The Trump Effect: Nations around the world rushing to re-negotiate deals with U.S. even before he gets into office

There is an interesting concept that perhaps even alternative economists, much less mainstream shills, never took into account... and that is that perhaps many of the trade deals that ended up removing American jobs twenty years ago weren't exactly in the best interests of those who signed them.

It is this idea that may be behind the massive rush following Donald Trump winning this week's Presidential election that is causing a multitude of country's to publicly call for a re-negotiating of trade and other deals well before the Donald even takes the oath of office.

Philippines:  Foreign Policy Deal

Trump has barely been president elect for one day, and he is already fixing the foreign policy mistake of his predecessor.

What a difference a presidential election makes: after lashing out on an almost daily basis at outgoing American president Barack Obama, calling him “son of a whore” and telling him he can “go to hell”, Philippine President Rodrigo Duterte joined Vladimir Putin in congratulating Donald Trump on his election success, and said on Wednesday he now wishes to stop quarrelling with the United States, recalling his anger at the Obama administration for criticising him.

The maverick leader, incidentally known as “Trump of the East” for his unrestrained rants and lewd remarks, has repeatedly hit out at Washington in recent months, threatening to cut defense pacts and end military joint drills. “I would like to congratulate Mr. Donald Trump. Long live,” Duterte said in a speech to the Filipino community during a visit to Malaysia.

— Zerohedge

Canada:  Nafta Trade Deal

The Canadian government would reconsider the terms of the North American Free Trade Agreement (NAFTA) with Trump’s team, according to the ambassador to the United States, David MacNaughton.

“Obviously any trade deal can be improved, and to the degree that the president-elect of the United States wants to see improvements to NAFTA, we’d be happy to sit down and talk,” he said as quoted by CBC News Network.

— Russia Today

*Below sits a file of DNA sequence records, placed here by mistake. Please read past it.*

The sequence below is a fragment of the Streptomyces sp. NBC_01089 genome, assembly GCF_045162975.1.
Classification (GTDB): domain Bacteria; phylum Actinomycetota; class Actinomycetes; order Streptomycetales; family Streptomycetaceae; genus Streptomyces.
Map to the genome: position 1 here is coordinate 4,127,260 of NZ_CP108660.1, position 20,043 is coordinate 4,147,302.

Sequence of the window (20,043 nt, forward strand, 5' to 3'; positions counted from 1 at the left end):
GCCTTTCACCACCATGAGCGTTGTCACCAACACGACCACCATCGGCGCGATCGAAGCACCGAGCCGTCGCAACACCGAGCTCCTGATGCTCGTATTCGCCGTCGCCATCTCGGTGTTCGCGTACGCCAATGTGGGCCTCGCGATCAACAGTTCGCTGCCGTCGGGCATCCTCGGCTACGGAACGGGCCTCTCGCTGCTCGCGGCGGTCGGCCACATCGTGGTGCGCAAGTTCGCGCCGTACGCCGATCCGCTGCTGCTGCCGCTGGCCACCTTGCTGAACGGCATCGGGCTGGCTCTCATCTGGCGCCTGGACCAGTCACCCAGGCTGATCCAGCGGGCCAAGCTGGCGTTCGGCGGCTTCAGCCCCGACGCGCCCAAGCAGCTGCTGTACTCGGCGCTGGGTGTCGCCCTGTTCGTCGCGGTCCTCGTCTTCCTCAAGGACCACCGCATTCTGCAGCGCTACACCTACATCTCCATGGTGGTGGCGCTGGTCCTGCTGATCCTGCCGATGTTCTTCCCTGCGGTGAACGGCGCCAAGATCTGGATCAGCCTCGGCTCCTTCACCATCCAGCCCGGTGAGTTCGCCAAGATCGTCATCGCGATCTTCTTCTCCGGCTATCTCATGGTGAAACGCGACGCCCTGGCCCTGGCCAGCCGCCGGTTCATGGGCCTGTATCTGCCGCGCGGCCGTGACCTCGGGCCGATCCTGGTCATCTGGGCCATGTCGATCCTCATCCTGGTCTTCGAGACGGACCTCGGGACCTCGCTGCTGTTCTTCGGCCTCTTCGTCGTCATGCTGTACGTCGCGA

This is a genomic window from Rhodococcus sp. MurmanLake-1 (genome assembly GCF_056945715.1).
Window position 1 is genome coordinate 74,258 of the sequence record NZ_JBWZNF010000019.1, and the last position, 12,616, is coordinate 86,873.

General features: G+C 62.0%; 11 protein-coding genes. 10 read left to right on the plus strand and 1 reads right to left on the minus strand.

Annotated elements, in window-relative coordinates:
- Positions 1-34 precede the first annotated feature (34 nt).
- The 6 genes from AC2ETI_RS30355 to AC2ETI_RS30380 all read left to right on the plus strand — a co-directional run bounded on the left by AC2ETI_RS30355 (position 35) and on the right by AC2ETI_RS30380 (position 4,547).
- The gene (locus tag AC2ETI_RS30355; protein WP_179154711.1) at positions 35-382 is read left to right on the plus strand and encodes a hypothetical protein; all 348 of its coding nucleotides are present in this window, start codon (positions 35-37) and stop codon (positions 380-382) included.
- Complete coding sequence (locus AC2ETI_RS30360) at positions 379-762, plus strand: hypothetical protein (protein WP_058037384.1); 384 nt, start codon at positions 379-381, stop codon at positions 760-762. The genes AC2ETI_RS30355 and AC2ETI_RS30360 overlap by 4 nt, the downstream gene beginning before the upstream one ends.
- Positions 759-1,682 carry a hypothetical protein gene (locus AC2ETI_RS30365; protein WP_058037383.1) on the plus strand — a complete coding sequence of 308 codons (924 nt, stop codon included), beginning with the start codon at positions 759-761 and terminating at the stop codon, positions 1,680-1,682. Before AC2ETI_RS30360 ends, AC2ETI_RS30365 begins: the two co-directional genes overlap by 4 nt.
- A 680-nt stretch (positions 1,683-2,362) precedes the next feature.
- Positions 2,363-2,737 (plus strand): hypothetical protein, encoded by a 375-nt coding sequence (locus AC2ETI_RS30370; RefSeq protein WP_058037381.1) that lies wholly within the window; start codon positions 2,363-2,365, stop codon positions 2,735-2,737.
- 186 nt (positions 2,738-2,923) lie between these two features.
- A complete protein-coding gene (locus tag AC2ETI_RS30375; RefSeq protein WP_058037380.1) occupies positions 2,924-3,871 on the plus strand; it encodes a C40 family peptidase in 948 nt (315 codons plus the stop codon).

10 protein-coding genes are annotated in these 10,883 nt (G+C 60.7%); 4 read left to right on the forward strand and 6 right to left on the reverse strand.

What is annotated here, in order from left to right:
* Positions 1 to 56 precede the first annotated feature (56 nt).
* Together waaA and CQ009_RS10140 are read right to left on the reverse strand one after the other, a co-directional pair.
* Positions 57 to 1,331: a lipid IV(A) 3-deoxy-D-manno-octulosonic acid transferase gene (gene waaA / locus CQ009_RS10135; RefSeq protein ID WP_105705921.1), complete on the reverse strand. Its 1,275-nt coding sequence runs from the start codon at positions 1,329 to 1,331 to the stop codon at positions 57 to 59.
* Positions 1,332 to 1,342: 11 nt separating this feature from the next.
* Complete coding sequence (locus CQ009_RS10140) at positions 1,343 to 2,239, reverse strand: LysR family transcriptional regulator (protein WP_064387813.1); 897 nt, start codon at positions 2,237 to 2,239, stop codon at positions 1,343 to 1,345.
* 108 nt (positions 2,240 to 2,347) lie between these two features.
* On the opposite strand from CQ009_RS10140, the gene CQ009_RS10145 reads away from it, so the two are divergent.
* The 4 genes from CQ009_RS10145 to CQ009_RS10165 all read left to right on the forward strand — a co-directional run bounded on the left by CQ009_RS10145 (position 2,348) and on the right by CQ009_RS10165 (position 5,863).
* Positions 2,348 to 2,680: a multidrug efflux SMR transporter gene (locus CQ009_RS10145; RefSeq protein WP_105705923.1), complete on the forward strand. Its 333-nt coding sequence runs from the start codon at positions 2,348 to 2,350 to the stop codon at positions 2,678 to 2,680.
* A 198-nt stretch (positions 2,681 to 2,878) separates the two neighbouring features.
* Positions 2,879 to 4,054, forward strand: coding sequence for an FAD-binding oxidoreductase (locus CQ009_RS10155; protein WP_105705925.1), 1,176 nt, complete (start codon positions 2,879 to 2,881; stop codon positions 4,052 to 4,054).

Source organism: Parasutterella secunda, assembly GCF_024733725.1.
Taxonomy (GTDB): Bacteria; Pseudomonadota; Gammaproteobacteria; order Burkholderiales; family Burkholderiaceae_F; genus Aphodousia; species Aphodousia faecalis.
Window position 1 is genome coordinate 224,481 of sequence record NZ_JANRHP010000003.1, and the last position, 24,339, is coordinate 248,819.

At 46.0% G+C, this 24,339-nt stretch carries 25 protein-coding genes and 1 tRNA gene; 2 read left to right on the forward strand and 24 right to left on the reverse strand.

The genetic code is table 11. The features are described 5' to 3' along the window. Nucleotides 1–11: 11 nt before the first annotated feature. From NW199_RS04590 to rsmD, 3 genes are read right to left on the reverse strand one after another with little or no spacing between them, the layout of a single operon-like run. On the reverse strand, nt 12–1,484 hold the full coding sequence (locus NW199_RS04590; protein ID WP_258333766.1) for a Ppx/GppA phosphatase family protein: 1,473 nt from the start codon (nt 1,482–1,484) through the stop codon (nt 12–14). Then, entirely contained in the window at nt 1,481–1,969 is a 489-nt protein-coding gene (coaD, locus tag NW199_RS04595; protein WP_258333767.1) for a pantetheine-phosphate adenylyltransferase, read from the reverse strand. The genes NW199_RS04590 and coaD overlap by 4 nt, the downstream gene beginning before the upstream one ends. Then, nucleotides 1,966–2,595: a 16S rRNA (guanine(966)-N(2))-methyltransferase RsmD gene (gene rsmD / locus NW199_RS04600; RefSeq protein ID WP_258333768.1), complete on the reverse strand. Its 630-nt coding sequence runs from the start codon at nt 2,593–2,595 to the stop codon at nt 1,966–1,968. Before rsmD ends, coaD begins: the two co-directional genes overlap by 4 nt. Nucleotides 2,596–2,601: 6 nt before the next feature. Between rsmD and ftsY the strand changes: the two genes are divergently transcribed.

Russia:  Foreign policy (including the ending of sanctions)

With Donald Trump as US president-elect, there is a chance the sanctions against Moscow would be curbed, suggests Russian Economic Development Minister Aleksey Ulyukaev.

”I can only say that the window of opportunity is opening and we will use it,” he said in an interview with German newspaper Die Welt, quoted by RIA Novosti. He was asked about the future of US sanctions against Russia.

— Russia Today

European Commission virtually gives up on TTIP

EU trade ministers are meeting in Brussels amid growing pessimism over two trade deals that Brussels has been negotiating with the US and Canada, both of which have faced increasing opposition, but which have now been dealt a huge blow following the election of Donald Trump as US president.

’TTIP is Now Dead’

Trade ministers in the EU are now struggling to understand where to go with their latest trade deal — the controversial EU-US Transatlantic Trade and Investment Partnership (TTIP) — which has already run into significant opposition within Europe.

— Sputnik News

And shortly following this announcement out of Europe, Congress stated that 'ObamaTrade' is dead in the water and there would be no confirmation of the deal under the Obama White House.

On the domestic front, optimism of new spending for infrastructure and job creation boomed just two days after Trump won the election.  And besides the stock markets beginning to price in expectations of increased spending, so too are states and municipalities looking to expand their own balance sheets on the thought that the Federal government would be sending money their way to improve 'roads and bridges'.

State and local governments around the U.S. have issued $149 billion in bonds for new infrastructure projects thus far this year, putting 2016 municipal borrowing on track to surpass each of the past five years, according to Thomson Reuters data.

Much of the new bond issuance happened in the second and third quarters, after a long stretch of low borrowing. Total bond issuance, including refinancing, has reached $388 billion, also a five-year record.

On Tuesday, voters across the country authorized state and local governments to borrow another $55.7 billion for similar projects, according to Ipreo. It was by far the most borrowing approved since 2008.

— Market Watch

Indeed, it appears that Donald Trump's victory on Tuesday was like a cork being removed from a dusty bottle of champagne, and where the stagnation of 20 years of bad and unbalanced trade agreements built on the foundations of globalism are more than ready to be replaced by cooperation and new ideas that benefit individual states rather than simply corporate entities.  And this pressure which has been building now for decades is not even waiting for the 70+ days before Trump officially takes office, but is now bursting through with an optimism only previously seen by a few countries who had benefited from the sell-out agreements forged in the 1990's.